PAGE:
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New Phase Begins In Saudi Arabia's Anti-Corruption Crackdown


On February 14, yes, you'll be able to celebrate Valentine's Day. You will also be able to book a room at the luxurious Ritz-Carlton hotel in Saudi Arabia's capital city, Riyadh. It has been full since November when some 200 wealthy influential Saudis, including at least 17 princes, were placed under house arrest as part of an anti-corruption crackdown. So what do the upcoming vacancies mean? Let's ask NPR's Jackie Northam who has been following this story. Hi, Jackie.


GREENE: So what can we learn from the fact that there are going to be rooms available now? What about the people who have been held there?

NORTHAM: Well, you know, I did check with the Ritz-Carlton, and they confirmed that these will be open - these rooms again starting at about $650 a night. And that's being seen as the Saudi government may be moving into a new phase of this anti-corruption campaign that was launched in early November and is getting ready to move some of these wealthy people out of the Ritz and into a high-security prison.

The Saudi government says it's owed about $100 billion and has reached a settlement with many of the detainees who are in this very plush jail, and they've already been released. But others have not paid up. So now they will head to prison and presumably have their day in court. And, you know, David, the people I spoke with felt the Saudi government would've preferred an informal settlement - a payment - because a court case could bring a lot of dirty laundry out into the open.

GREENE: When you say out in the open, I'm just amazed, if we step back, that the way to report on Saudi Arabia is sometimes to call up a hotel and ask if there are rooms available. I mean, it's hard to actually get information from the government because they want to keep stuff so secret. So how are you - how do you report this story?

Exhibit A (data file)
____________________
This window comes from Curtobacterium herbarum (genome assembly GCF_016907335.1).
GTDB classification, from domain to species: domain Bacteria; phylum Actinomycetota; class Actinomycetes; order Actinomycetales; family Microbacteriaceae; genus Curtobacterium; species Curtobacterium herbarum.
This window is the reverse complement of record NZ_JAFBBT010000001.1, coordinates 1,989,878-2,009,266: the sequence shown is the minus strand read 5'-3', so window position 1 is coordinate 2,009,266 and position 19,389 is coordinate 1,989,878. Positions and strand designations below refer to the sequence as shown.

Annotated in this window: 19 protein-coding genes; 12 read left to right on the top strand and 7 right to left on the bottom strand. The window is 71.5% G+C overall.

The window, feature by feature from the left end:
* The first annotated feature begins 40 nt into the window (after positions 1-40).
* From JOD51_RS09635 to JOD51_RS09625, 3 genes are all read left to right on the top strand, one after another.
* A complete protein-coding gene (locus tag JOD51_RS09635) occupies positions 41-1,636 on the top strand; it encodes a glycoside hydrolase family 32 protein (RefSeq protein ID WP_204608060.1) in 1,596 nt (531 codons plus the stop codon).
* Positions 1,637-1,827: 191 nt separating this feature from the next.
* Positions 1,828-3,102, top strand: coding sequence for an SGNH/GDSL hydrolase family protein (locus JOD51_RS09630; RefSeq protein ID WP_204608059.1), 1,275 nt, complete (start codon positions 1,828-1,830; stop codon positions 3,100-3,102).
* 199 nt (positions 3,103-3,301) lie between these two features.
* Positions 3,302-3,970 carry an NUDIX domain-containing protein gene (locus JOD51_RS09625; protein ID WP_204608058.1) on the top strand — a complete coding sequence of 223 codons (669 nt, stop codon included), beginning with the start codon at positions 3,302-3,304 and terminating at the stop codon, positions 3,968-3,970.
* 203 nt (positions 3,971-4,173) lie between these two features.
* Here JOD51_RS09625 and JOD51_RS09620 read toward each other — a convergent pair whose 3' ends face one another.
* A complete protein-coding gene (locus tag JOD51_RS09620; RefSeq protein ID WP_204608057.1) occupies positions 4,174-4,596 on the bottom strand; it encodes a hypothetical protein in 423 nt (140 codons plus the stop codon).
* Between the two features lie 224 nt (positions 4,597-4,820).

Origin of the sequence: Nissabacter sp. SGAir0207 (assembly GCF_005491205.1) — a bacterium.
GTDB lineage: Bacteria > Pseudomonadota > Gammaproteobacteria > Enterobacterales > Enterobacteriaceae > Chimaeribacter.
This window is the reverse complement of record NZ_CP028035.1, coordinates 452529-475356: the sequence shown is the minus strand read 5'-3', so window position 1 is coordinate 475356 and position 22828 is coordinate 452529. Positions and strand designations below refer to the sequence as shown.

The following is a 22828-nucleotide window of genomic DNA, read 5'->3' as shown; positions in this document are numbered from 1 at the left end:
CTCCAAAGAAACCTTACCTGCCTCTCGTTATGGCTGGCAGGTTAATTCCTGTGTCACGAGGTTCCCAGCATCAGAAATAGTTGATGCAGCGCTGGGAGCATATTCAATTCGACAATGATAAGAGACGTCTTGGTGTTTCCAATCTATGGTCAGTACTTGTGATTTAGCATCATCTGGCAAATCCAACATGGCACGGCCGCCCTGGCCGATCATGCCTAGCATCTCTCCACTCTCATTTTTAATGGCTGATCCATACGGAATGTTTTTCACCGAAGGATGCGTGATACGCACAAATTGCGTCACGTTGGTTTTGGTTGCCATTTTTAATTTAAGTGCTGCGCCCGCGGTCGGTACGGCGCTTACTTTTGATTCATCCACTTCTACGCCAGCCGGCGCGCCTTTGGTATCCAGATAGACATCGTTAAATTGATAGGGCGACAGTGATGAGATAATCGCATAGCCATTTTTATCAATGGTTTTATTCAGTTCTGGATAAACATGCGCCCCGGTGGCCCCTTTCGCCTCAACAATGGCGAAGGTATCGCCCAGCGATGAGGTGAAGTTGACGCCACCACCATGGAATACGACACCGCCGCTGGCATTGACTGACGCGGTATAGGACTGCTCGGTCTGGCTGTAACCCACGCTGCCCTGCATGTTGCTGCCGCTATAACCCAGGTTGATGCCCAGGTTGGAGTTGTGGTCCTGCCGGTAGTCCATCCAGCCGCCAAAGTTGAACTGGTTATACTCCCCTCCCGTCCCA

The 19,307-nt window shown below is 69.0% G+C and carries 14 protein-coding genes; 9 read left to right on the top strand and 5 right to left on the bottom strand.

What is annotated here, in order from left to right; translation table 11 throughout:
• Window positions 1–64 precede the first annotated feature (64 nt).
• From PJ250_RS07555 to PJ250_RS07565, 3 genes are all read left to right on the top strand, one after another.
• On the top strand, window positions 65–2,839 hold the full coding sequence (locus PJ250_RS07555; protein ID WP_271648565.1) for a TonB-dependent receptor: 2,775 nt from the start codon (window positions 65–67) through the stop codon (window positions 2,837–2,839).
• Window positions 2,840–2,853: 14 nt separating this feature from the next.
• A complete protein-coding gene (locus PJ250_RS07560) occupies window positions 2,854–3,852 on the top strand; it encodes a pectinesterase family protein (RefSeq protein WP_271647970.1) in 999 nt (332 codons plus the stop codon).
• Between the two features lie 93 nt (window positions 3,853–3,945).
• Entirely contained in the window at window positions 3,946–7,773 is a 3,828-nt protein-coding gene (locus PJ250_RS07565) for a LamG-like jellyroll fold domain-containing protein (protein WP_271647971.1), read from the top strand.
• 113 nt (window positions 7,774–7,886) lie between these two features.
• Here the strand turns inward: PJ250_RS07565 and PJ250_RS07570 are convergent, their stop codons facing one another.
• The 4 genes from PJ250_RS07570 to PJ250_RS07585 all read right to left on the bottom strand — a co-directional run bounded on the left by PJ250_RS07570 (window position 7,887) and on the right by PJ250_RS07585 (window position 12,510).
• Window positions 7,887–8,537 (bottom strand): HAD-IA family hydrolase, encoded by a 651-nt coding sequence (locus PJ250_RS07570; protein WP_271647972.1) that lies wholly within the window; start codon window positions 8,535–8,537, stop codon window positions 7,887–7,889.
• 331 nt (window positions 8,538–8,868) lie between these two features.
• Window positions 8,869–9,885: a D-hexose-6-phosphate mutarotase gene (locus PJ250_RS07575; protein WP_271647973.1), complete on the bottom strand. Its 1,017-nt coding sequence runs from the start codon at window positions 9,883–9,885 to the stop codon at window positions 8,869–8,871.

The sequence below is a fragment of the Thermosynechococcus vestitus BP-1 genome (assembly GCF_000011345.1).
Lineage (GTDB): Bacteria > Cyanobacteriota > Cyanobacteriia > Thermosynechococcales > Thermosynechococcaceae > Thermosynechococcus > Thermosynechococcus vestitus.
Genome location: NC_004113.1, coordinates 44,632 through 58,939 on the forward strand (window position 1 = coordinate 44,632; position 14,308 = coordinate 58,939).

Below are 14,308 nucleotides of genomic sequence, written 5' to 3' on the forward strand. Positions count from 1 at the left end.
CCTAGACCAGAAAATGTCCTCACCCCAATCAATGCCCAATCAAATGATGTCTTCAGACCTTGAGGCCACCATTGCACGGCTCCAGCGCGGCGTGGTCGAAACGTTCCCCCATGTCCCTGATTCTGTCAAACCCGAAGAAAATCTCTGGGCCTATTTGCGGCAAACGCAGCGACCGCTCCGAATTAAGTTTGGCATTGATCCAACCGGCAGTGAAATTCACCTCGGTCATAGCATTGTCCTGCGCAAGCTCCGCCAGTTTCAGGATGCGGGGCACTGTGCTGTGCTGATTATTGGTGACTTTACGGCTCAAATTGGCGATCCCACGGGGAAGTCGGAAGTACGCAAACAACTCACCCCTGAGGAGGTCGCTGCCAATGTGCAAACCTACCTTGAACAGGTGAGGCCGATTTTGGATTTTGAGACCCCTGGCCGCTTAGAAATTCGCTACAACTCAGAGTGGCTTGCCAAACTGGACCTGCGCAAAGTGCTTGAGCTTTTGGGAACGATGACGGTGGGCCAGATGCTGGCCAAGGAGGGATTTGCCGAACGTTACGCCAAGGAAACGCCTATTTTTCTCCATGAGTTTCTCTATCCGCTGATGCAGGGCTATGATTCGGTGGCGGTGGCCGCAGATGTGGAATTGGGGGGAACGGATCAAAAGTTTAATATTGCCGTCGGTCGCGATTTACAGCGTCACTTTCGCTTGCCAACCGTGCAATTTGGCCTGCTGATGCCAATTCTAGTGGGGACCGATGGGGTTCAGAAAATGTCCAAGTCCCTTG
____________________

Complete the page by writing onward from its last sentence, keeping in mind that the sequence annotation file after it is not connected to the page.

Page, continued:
NORTHAM: Well, yeah. And this issue in particular has been a challenge. You know, the government hasn't made public any names - provide very, very few details. But I've been speaking with a lot of my international business contacts who are well-placed to follow these sorts of developments, including who's being held. And one of those is Prince Alwaleed bin Talal. He's an entrepreneur. He's worth about $18 billion and has connections to many major Western corporations. And, David, he's not being seen or heard of since November, nor has Bakr bin Laden. And he's the chairman of the powerful Bin Laden construction company. He was also Osama bin Laden's half brother. But Bakr bin Laden has not been seen either. And the bin Laden group issued a statement on its website saying some of its shareholders have handed over their stakes in the company to the government.

GREENE: And I guess the important thing to do here is try and understand what this says about the country. So can you sort of remind us why the government launched this crackdown in the first place?

NORTHAM: Yeah. It was launched really by Crown Prince Mohammed bin Salman. And he's trying to overhaul the economy and, as part of that, wants to get rid of corruption because it can deter any sort of much needed foreign investment. You know, having said that, rounding up rich people and holding them without due process until they pay a settlement probably doesn't instill much confidence in any foreign investor either. But the crown prince's detractors say the crackdown is really a power grab and has sent a reminder about who's in charge. At the same time, there are many people supporting the move and glad someone is finally tackling the endemic corruption. And the crown prince is seen by many as modernizing, you know, this traditional conservative kingdom.

GREENE: And how is that going? I mean, is this country liberalizing?

NORTHAM: Yeah, there's a lot of moves lately. You know, women will be allowed to drive later this year. There are now concerts they can go to. Women, for the first time this past weekend, were allowed into a soccer game. They still had to sit in the family section and that, but they were allowed. And then the kingdom held its first movie in 35 years this past weekend as well. For screening, it was "The Emoji Movie," David. So there you go. So there are movements underfoot.

GREENE: Things seem to be changing to some extent. NPR's Jackie Northam talking to us about a moment in Saudi Arabia. Jackie, thanks.

NORTHAM: Thank you.

(SOUNDBITE OF PLAID'S "DO MATTER") Transcript provided by NPR, Copyright NPR.